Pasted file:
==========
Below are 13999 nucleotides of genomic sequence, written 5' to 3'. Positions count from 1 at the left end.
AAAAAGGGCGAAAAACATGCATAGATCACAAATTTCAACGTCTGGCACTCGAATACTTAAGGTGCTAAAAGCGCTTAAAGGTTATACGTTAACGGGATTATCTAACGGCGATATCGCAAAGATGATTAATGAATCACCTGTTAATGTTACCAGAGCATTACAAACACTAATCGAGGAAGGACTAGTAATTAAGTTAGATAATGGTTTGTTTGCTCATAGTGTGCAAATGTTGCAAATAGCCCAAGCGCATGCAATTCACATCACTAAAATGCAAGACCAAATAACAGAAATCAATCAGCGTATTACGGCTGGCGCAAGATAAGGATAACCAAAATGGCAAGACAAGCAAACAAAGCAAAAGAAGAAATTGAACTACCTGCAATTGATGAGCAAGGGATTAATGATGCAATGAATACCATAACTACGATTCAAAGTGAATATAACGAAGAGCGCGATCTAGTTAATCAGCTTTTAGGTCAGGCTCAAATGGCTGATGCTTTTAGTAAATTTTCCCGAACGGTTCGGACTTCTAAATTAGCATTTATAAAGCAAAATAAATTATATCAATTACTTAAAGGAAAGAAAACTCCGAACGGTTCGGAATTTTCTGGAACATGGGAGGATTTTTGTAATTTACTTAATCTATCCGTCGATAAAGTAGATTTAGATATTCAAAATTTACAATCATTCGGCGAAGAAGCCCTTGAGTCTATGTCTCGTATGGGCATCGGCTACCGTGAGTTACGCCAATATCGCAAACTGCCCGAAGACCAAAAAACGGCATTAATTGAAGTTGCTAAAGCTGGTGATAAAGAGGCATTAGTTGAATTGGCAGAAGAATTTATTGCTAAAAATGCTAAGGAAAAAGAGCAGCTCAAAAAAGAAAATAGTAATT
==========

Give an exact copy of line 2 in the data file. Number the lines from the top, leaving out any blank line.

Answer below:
AAAAAGGGCGAAAAACATGCATAGATCACAAATTTCAACGTCTGGCACTCGAATACTTAAGGTGCTAAAAGCGCTTAAAGGTTATACGTTAACGGGATTATCTAACGGCGATATCGCAAAGATGATTAATGAATCACCTGTTAATGTTACCAGAGCATTACAAACACTAATCGAGGAAGGACTAGTAATTAAGTTAGATAATGGTTTGTTTGCTCATAGTGTGCAAATGTTGCAAATAGCCCAAGCGCATGCAATTCACATCACTAAAATGCAAGACCAAATAACAGAAATCAATCAGCGTATTACGGCTGGCGCAAGATAAGGATAACCAAAATGGCAAGACAAGCAAACAAAGCAAAAGAAGAAATTGAACTACCTGCAATTGATGAGCAAGGGATTAATGATGCAATGAATACCATAACTACGATTCAAAGTGAATATAACGAAGAGCGCGATCTAGTTAATCAGCTTTTAGGTCAGGCTCAAATGGCTGATGCTTTTAGTAAATTTTCCCGAACGGTTCGGACTTCTAAATTAGCATTTATAAAGCAAAATAAATTATATCAATTACTTAAAGGAAAGAAAACTCCGAACGGTTCGGAATTTTCTGGAACATGGGAGGATTTTTGTAATTTACTTAATCTATCCGTCGATAAAGTAGATTTAGATATTCAAAATTTACAATCATTCGGCGAAGAAGCCCTTGAGTCTATGTCTCGTATGGGCATCGGCTACCGTGAGTTACGCCAATATCGCAAACTGCCCGAAGACCAAAAAACGGCATTAATTGAAGTTGCTAAAGCTGGTGATAAAGAGGCATTAGTTGAATTGGCAGAAGAATTTATTGCTAAAAATGCTAAGGAAAAAGAGCAGCTCAAAAAAGAAAATAGTAATT